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Chef Michael Bonacini’s five top tips for success

ANTHONY JENKINS/The Globe and Mail

The celebri-chef and second half of the Oliver and Bonacini restaurant empire has lately been sharing his hard-won wisdom (and harsh judgments) with the aspiring home cooks on CTV's Masterchef Canada. Here, Michael Bonacini shares some of the secrets to his success.

Keep your eye on the oven

In terms of the mistakes I see from the contestants on Masterchef Canada, the most common thing is that a cook will lose focus. When you're in the kitchen, this is the most important thing and it's that much harder because of the competition and the cameras. It's so easy to let your mind wander for a second and all of a sudden you're heading off in three or four different directions. Focus is what will allow you to stick to a vision and hopefully deliver a good product. This is particularly true on the show, but it applies to my own life as well. With success there are a lot of options. I have to constantly remind myself to stay focused, stick to my core values.

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Pay to be picky

Peter [Oliver] and I get a lot of offers to do restaurants – a new build, taking over an existing establishment, a hotel. The first question we ask ourselves is, does it fit the brand? The landlord, the building, the location – do all of these things align with who we are and where we want to go? Then there are the business aspects. What is the rent? What are the build-out costs? There are so many checkpoints that we go through. Eight times out of 10, it's a pretty quick no. Being very discerning about the projects we get involved with has allowed us to maintain our reputation for so many years. Of course that means there will be a few that get away. We had the right of first refusal on the space that is now [the hugely successful Toronto restaurant] Bymark. I must admit that every once in a while I look at it and feel regret, but that's life.

Lots in a name

When you have to close a restaurant it hurts. It's like a kick in the belly, but it does make you stronger and the hope is that you learn from the experience. We opened a restaurant called Steakfrites on Mount Pleasant in Toronto. Our idea was for a casual neighbourhood bistro kind of spot – simple, unpretentious French food, steak frites being the iconic bistro dish. We weren't getting the kind of sales or number of guests that we had hoped for and I think the reason is that people didn't get it. They heard "Steakfrites" and they came in expecting a steak house with big, expensive steaks. There was confusion and what we learned from that experience is that you have to be sure that your concept for a new restaurant is crystal clear. Your audience has to get it immediately. If they don't, it's a huge struggle to have your PR people try to make up for that through marketing. If we could go back, we would probably rename it.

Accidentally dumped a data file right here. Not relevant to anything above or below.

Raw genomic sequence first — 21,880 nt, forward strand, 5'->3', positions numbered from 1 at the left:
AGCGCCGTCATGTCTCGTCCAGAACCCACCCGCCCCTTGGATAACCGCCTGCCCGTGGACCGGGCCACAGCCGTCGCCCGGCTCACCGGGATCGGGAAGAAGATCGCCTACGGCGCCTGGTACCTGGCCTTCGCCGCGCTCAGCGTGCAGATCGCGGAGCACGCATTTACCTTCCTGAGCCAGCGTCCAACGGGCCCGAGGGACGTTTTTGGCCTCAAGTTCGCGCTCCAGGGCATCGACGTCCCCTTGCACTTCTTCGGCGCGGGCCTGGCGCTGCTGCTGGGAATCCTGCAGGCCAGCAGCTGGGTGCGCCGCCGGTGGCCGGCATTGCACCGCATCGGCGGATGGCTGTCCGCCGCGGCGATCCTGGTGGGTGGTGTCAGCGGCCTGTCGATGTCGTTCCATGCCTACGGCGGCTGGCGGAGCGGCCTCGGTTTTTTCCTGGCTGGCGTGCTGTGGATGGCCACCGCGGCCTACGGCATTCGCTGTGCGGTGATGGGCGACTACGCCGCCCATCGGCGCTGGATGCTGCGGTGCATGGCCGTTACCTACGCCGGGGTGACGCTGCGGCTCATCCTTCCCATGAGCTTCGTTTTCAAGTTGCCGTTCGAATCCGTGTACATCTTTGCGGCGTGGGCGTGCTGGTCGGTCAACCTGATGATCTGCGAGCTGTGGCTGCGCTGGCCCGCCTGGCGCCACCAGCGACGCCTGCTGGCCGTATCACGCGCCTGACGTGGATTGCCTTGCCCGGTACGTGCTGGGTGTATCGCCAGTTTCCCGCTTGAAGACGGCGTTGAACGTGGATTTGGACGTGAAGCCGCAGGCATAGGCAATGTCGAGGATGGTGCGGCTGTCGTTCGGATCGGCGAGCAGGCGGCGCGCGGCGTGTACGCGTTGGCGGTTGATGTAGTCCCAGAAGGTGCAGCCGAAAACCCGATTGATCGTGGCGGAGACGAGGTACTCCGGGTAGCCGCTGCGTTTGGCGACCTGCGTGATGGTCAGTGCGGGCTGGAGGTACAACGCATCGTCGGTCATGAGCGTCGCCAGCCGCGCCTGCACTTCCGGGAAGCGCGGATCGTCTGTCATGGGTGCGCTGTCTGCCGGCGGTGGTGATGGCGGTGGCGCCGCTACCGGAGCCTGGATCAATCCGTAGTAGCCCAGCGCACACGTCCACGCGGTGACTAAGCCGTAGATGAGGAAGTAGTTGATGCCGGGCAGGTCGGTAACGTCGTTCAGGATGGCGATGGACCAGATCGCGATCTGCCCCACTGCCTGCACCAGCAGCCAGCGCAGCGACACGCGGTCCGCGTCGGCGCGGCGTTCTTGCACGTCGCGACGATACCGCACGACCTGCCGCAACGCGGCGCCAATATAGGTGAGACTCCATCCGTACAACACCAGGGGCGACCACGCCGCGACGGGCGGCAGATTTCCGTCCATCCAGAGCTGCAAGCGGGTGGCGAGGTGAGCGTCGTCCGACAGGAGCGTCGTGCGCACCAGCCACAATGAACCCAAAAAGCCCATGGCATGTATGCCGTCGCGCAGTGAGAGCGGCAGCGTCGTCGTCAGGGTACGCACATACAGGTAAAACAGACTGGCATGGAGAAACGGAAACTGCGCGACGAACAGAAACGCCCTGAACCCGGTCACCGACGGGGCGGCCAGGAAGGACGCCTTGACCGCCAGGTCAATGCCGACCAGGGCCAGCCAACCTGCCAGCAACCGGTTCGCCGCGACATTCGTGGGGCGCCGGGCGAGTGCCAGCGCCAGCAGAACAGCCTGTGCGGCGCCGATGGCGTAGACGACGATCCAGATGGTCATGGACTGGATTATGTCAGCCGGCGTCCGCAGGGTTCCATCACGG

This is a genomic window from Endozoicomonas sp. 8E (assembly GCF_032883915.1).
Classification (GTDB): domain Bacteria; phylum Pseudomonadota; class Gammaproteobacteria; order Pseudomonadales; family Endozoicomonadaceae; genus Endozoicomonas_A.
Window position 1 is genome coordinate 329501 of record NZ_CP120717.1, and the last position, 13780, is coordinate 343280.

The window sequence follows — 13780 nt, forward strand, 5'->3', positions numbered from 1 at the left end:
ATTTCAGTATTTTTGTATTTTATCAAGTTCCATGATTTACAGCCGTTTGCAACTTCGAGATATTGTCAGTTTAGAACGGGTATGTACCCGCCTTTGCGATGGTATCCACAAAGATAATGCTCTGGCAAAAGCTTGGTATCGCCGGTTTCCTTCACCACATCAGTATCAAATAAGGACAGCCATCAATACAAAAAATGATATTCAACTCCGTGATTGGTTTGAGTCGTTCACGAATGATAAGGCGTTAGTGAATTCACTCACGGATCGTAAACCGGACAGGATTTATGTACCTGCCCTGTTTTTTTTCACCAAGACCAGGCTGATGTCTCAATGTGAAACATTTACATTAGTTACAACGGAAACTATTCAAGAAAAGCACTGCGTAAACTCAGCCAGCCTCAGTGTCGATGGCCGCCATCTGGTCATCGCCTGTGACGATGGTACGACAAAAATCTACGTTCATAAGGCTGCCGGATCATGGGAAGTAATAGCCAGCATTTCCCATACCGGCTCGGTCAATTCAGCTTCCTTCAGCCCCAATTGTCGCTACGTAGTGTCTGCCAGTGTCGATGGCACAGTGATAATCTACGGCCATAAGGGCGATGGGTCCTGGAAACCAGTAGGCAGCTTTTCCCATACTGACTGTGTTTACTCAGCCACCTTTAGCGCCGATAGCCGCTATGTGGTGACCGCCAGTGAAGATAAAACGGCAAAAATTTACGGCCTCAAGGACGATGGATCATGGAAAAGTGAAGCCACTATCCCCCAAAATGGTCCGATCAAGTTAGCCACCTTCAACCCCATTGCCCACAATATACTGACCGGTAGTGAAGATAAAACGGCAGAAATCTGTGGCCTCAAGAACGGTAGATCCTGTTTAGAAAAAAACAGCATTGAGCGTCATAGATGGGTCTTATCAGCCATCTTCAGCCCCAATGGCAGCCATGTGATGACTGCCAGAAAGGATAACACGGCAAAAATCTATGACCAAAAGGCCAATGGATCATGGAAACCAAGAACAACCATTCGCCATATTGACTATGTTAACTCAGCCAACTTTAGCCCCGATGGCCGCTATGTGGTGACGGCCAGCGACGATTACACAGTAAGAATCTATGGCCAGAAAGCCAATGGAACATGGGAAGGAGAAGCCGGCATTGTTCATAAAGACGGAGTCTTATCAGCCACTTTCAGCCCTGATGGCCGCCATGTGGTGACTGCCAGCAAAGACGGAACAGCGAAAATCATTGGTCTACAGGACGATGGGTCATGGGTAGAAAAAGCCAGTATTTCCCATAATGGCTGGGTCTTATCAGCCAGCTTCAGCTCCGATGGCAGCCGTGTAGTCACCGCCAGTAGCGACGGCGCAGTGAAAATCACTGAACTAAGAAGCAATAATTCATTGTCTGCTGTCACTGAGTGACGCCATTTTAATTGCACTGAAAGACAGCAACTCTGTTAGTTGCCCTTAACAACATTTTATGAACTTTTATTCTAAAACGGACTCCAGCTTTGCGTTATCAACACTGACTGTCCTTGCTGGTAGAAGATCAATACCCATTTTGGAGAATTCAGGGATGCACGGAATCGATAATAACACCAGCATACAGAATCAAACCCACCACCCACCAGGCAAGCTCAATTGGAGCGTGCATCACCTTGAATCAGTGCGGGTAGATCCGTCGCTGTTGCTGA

Don't be a rose-tinted restaurateur

One of the reasons that so many restaurants fail is because people get into the business without the necessary experience. Maybe they like eating in restaurants or they watch a lot of Food Network. They wear rose-tinted glasses and they have this romantic notion that running a restaurant is about food and cooking and wine and friends. That's what a restaurant is like as a customer. As an operator you need to have so many skills and stay on top of so many things. You have to negotiate the best possible financial deal, you need backing, you have to have food expertise, design expertise and you've got to be prepared to work long days, hours when everyone else is closed. It is not easy.

Consistent is better than cool

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I will go into one of our restaurants and I will tell the chef or the manager, okay, we need to do our very best lunch service ever today. I want customers to be 100-per-cent satisfied with their experience. Every cappuccino has got to be foamy and piping hot. I expect that and our customers expect that. Consistency is what delivers impact. That's a part of our reputation and our culture at Oliver and Bonacini. There are restaurants that are trying to be the most uber-cool and different or the hot spot in town. In the restaurant business jumping on the trend bandwagon is the kiss of death. Fads don't last. Today you are still seeing a lot of these restaurants that have a sort of dumpster-diving attitude. Seeing how little you can put into it. While I believe in being creative and having fun with a concept, a restaurant still has to be intelligent.

This interview has been condensed and edited.

Masterchef Canada airs Mondays at 8 p.m. ET on CTV and CTV GO (visit to confirm local broadcast times).

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